Product Liability -- 2016



Suttner v. Crane Co.   (New York Court of Appeals)

Duty to warn about hazards in products made by other manufacturers

Since 1992, New York law has not imposed liability on a manufacturer of a product that itself causes no injury when used in conjunction with another product that does. The only exceptions have been when the manufacturer controls the production of the other product, derives a benefit from its sale, or placed it in the stream of commerce. The courts have revised that proposition in the context of asbestos litigation, and those revisions are the subject of this appeal to New York's highest court.

In this case, the Crane Company made valves, which others subsequently fitted with asbestos-containing materials. A former employee of an automobile component manufacturer claimed exposure to asbestos from repairing valves and secured a judgment against Crane on the theory that Crane should have warned that asbestos was hazardous, even though the company neither installed the asbestos components nor required the use of asbestos to properly operate the valves. The plaintiff secured a $3 million judgment, which was appealed.

The NAM and other business groups filed an amicus brief on June 19, 2015 arguing that New York law does not extend a duty to warn about hazards in other manufacturers' products, and such a policy goes against precedents in many other states and in contexts other than asbestos. Imposing such liability is unsound public policy, and would worsen the asbestos litigation problem.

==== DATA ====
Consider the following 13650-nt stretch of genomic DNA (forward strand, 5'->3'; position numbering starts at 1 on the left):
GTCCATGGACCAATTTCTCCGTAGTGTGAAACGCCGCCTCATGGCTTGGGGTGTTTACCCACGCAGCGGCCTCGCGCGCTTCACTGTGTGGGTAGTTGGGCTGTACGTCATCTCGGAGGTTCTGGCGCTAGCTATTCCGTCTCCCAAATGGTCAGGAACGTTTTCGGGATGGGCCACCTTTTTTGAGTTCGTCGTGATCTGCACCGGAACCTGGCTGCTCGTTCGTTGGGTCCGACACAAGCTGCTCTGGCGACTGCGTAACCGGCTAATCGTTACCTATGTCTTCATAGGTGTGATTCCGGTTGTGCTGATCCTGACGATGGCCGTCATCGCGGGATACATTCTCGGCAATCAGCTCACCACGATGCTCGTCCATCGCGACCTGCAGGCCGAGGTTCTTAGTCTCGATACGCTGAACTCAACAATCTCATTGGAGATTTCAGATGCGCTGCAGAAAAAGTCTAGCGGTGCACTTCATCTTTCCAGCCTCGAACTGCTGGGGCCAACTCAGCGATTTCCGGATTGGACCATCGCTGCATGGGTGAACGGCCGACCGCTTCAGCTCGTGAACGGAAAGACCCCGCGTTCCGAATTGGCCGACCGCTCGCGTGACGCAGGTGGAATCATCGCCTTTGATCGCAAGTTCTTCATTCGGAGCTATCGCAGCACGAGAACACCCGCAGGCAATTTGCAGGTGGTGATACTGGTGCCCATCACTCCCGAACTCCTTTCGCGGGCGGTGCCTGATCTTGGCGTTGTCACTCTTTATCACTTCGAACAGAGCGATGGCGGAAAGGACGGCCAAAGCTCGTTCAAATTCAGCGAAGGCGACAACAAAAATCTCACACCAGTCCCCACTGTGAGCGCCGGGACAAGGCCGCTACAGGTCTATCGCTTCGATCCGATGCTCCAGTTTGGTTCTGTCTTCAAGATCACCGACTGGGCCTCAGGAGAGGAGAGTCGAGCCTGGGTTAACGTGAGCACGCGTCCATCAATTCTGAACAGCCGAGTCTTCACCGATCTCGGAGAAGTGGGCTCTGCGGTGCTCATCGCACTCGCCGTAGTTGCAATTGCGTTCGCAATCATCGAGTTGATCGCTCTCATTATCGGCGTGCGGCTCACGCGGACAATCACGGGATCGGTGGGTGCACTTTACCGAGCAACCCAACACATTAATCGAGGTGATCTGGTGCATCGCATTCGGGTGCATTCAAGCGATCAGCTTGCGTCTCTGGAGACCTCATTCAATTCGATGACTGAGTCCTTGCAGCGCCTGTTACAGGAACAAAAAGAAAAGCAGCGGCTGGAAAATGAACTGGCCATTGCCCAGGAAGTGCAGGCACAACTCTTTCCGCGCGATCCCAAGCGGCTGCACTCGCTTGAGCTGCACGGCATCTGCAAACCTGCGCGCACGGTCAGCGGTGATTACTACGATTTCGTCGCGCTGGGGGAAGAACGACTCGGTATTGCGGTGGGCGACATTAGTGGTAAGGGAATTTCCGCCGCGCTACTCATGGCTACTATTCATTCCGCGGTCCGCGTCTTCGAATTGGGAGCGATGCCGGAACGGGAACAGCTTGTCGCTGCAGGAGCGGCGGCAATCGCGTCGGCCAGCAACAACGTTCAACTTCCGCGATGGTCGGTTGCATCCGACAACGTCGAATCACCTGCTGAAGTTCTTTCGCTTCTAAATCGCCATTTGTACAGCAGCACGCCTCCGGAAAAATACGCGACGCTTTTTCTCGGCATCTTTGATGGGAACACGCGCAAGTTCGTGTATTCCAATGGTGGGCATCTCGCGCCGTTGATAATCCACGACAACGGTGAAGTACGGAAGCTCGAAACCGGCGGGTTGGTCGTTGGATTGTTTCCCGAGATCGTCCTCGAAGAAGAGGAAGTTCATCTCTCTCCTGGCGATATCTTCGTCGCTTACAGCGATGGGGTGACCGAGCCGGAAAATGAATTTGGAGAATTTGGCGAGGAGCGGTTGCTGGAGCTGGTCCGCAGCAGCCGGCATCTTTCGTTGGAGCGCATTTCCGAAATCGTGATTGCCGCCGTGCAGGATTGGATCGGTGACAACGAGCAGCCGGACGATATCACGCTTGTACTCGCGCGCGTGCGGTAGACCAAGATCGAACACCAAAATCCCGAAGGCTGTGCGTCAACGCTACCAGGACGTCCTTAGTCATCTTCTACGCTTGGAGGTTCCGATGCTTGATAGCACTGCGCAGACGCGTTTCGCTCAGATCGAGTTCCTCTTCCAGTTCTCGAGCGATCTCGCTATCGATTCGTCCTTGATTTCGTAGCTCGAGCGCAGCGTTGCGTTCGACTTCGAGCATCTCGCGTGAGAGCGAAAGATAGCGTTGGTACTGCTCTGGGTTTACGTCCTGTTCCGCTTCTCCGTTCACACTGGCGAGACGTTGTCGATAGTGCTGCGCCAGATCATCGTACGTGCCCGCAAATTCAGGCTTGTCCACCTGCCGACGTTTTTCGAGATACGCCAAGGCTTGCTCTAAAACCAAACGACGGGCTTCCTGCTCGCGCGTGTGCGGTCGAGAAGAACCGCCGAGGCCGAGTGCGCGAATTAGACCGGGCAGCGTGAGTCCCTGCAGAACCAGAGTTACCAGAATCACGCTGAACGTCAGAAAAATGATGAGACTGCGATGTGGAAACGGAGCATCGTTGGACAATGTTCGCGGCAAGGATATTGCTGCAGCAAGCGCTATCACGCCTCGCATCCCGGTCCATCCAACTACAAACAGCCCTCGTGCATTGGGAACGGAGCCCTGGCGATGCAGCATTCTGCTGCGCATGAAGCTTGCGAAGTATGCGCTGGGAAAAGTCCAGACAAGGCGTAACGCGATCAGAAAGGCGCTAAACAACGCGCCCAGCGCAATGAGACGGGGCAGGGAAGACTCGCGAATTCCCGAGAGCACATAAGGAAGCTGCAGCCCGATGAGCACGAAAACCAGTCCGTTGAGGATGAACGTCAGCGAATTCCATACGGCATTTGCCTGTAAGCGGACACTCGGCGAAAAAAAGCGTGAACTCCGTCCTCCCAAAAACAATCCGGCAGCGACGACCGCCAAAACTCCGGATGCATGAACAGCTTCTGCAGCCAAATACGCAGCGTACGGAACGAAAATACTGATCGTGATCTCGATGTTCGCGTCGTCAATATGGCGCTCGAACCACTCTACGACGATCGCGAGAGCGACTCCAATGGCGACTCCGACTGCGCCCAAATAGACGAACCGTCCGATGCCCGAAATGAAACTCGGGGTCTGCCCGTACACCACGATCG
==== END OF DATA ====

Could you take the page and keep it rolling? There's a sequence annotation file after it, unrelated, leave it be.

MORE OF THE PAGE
Unfortunately, the highest court in New York ruled 6/28/16 that "the manufacturer of a product has a duty to warn of the danger arising from the known and reasonably foreseeable use of its product in combination with a third-party product which, as a matter of design, mechanics or economic necessity, is necessary to enable the manufacturer's product to function as intended." It found that for a "durable item designed for continuous use with the other manufacturer's fungible product, which by contrast deteriorates relatively quickly and is designed to be replaced, the manufacturer of the durable product typically is in the best position to guarantee that those who use the two products together will receive a warning . . . ."


Related Documents:
NAM brief  (June 19, 2015)

 


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